On the hills in San Ignacio are the remnants of a late Mayan ruins, Cahal Pech, on a hill with a view of the joining of the Mopan and Macal rivers. Cahal Pech translates into ‘Place of the Ticks‘ which is probably the least attractive name you could imagine for any location. The name was bestowed when the first excavations began at the site in the 1980’s and archeologists found it infected with nasty ticks.
Archeologists believe there were inhabitants in this area dating back to 1200 BC. Mayan relics indicate Cahal Pech was settled in the early pre classic period making it one of the oldest Mayan sites in Belize. But it was abandoned for unknowns reasons around 900 AD when Tikal was abandoned.
The site is within a national trust and has a small museum with artifacts, hieroglyphs, and relics from an ancient grave site with jade ornaments around the bones indicating the person had the status of wealth or stature.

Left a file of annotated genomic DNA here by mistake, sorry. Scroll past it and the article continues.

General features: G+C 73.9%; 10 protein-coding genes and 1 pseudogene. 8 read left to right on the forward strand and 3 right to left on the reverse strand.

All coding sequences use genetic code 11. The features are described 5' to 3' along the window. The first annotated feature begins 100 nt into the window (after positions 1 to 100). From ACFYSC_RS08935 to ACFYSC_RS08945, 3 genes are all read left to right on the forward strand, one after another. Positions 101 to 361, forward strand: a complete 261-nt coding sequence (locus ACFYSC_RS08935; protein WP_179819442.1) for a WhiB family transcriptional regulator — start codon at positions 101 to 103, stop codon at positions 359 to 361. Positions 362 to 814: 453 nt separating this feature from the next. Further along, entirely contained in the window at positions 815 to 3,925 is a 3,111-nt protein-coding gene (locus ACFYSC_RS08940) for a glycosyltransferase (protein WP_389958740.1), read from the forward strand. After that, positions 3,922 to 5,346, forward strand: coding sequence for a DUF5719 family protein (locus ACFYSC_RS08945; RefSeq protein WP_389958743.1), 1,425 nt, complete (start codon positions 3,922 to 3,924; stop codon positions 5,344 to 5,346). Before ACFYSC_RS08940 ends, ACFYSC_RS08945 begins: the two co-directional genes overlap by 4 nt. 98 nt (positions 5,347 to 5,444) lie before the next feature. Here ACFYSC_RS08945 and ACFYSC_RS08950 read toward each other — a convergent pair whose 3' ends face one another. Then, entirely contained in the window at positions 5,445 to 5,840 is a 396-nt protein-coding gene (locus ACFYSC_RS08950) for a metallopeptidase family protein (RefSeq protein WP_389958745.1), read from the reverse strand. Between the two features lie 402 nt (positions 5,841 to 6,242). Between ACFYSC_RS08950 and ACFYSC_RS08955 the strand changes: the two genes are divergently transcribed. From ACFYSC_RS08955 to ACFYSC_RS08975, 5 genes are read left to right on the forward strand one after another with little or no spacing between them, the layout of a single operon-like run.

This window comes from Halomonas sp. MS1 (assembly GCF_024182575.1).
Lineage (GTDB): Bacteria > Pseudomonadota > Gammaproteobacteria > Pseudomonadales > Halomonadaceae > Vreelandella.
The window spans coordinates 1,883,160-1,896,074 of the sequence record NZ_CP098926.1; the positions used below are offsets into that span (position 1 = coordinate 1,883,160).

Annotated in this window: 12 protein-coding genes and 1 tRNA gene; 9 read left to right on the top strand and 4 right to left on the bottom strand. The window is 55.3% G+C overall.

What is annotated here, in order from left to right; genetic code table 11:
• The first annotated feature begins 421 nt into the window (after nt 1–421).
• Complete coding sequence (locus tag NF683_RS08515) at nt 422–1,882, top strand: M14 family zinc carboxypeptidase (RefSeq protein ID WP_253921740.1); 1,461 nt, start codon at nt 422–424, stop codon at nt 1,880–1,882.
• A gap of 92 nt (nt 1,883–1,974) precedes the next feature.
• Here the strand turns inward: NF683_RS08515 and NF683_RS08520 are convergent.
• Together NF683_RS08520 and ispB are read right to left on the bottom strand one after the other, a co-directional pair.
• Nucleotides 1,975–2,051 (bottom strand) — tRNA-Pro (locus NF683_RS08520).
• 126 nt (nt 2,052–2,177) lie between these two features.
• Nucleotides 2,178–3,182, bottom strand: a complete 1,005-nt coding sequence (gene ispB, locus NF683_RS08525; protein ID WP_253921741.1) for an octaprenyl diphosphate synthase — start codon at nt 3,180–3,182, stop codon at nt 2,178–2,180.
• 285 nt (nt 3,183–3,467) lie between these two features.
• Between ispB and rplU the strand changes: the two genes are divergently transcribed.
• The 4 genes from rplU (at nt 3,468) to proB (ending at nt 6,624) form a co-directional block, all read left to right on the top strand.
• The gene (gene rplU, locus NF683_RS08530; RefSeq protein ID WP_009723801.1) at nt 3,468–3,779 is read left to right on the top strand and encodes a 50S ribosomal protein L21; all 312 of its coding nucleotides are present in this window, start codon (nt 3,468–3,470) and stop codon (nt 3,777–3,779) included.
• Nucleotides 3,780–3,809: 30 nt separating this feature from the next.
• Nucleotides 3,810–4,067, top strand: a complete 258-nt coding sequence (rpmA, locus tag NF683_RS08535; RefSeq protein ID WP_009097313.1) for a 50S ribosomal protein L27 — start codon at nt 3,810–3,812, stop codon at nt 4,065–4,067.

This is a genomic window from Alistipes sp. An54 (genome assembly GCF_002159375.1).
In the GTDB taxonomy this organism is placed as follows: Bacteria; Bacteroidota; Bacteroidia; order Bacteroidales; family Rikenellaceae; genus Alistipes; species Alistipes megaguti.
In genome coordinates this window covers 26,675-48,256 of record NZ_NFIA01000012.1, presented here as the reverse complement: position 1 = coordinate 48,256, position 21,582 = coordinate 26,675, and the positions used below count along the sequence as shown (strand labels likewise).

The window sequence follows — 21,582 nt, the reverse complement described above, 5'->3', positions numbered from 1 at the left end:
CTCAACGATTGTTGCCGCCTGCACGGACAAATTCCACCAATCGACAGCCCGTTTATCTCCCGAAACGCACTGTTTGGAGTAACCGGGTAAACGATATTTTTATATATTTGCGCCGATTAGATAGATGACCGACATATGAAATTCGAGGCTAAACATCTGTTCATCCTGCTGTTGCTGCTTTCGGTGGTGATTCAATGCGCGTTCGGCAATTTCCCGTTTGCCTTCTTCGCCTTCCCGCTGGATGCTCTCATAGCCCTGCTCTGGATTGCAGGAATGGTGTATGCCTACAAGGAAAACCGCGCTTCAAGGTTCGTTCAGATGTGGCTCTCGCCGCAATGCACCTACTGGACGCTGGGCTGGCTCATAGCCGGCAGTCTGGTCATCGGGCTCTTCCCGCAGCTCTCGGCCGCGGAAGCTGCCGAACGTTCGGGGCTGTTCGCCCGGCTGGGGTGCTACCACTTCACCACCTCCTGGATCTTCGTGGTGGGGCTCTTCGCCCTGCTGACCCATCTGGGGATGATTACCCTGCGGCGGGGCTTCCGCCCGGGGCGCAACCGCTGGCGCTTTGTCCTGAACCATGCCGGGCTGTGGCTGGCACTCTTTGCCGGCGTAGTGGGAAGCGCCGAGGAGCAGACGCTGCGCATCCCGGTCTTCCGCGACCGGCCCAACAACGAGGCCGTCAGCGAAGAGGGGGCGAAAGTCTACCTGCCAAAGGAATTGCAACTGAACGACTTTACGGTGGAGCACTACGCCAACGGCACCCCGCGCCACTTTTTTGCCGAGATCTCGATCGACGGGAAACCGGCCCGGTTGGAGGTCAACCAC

Cahal Pech is a relatively small Mayan site with 38 structures within a confined area with two temples, courtyards, and a central acropolis. Two other Mayan sites are near San Ignacio, Chaa Creek and Xunantunich.
Mayan arched vaulted doorways
The Mayans used an interesting feature in their structures, arched vaulted doors. We saw them in Tikal and at Cahal Pech. They have an interesting visual appeal. I wondered if they had a religious significance, or were more prosaic. They are rounded at the top with sloping side vaults, possibly to accommodate people walking under, the top of the arched vault matching the dimensions of their heads and shoulders.
Imagine walking behind someone going through the doorway, seeing the frame accommodating the upper part of a human body.
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Next: Horse back riding near Arenal Volcano in Costa Rica.
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